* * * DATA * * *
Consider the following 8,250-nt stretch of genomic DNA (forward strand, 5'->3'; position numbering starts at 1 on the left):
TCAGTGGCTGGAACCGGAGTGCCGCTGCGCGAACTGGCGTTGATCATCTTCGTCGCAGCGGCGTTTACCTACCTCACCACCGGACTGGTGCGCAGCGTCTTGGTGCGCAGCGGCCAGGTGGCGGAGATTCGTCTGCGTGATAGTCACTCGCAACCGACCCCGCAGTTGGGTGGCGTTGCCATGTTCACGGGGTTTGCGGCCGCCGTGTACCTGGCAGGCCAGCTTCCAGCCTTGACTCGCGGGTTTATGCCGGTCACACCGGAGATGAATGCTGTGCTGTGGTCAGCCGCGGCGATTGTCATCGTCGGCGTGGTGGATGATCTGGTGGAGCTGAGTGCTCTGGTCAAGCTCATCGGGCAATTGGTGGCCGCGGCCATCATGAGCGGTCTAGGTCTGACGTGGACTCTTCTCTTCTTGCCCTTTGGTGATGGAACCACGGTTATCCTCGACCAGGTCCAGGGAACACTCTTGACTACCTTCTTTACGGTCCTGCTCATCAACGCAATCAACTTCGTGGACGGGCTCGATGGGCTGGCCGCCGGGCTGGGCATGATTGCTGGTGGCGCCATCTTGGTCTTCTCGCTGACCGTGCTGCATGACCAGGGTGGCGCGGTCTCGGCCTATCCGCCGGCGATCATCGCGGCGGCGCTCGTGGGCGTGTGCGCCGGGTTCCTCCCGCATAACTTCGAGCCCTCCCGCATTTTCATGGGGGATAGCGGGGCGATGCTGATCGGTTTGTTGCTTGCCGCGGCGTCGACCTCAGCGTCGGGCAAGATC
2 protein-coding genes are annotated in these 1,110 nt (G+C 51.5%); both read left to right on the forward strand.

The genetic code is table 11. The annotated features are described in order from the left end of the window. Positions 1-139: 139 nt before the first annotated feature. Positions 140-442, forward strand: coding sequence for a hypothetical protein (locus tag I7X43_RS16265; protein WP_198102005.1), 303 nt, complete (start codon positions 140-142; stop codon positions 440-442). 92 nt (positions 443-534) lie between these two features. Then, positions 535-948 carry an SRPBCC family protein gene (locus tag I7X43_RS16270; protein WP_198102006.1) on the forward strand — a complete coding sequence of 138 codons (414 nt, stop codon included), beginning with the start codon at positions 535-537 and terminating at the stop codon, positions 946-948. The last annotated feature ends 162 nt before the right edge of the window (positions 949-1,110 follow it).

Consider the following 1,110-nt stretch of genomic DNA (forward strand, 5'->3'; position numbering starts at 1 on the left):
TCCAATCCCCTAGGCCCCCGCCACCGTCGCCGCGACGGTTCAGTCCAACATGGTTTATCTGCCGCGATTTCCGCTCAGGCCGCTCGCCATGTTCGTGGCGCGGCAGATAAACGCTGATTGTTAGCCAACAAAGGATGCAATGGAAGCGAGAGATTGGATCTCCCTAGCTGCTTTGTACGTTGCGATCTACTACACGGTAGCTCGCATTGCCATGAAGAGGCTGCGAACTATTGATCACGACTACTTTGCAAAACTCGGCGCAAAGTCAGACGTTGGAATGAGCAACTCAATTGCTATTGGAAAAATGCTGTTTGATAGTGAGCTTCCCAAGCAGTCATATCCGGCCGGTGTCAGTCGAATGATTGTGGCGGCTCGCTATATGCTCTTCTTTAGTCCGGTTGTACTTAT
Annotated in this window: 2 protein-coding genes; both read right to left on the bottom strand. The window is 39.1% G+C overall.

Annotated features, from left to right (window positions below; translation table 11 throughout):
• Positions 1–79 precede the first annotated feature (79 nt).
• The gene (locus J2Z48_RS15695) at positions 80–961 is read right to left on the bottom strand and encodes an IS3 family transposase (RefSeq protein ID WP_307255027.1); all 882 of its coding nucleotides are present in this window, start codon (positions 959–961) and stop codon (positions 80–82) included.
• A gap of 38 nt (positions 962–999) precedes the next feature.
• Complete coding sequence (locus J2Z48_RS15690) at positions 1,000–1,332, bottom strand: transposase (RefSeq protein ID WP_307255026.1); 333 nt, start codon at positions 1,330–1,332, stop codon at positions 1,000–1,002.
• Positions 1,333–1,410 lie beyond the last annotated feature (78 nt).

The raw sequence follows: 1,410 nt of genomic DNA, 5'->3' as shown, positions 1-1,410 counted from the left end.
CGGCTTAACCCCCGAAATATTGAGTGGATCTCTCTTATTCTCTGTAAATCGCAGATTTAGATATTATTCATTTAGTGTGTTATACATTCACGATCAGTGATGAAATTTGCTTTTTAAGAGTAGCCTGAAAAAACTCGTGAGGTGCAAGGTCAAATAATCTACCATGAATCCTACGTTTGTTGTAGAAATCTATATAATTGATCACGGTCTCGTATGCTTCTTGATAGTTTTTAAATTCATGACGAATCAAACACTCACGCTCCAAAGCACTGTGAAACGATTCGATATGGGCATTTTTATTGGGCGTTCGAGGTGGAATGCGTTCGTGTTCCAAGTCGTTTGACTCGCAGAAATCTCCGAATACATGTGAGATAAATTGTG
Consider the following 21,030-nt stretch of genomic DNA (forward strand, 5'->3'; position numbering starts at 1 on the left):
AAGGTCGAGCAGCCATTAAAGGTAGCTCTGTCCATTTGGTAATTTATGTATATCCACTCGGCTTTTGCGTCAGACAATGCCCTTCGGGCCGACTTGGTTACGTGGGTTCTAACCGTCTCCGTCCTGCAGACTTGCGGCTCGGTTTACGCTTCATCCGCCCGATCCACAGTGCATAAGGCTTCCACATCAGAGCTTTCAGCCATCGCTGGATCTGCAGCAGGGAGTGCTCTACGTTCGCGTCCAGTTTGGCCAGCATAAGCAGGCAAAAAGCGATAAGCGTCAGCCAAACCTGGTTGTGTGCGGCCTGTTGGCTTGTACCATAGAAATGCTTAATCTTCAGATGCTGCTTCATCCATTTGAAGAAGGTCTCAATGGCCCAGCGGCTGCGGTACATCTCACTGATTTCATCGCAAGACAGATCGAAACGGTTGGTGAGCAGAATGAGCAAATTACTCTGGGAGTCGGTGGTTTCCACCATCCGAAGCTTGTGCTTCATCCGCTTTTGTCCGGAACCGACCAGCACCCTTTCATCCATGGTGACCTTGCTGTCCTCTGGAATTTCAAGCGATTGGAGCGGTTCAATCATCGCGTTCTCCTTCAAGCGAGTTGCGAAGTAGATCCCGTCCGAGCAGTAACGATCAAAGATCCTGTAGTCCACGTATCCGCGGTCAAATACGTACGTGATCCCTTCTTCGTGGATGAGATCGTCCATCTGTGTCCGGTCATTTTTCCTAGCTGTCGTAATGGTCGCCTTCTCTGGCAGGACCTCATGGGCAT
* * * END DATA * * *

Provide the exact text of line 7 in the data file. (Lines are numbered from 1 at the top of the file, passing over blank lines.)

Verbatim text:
Annotated in this window: 2 protein-coding genes; both read right to left on the bottom strand. The window is 39.1% G+C overall.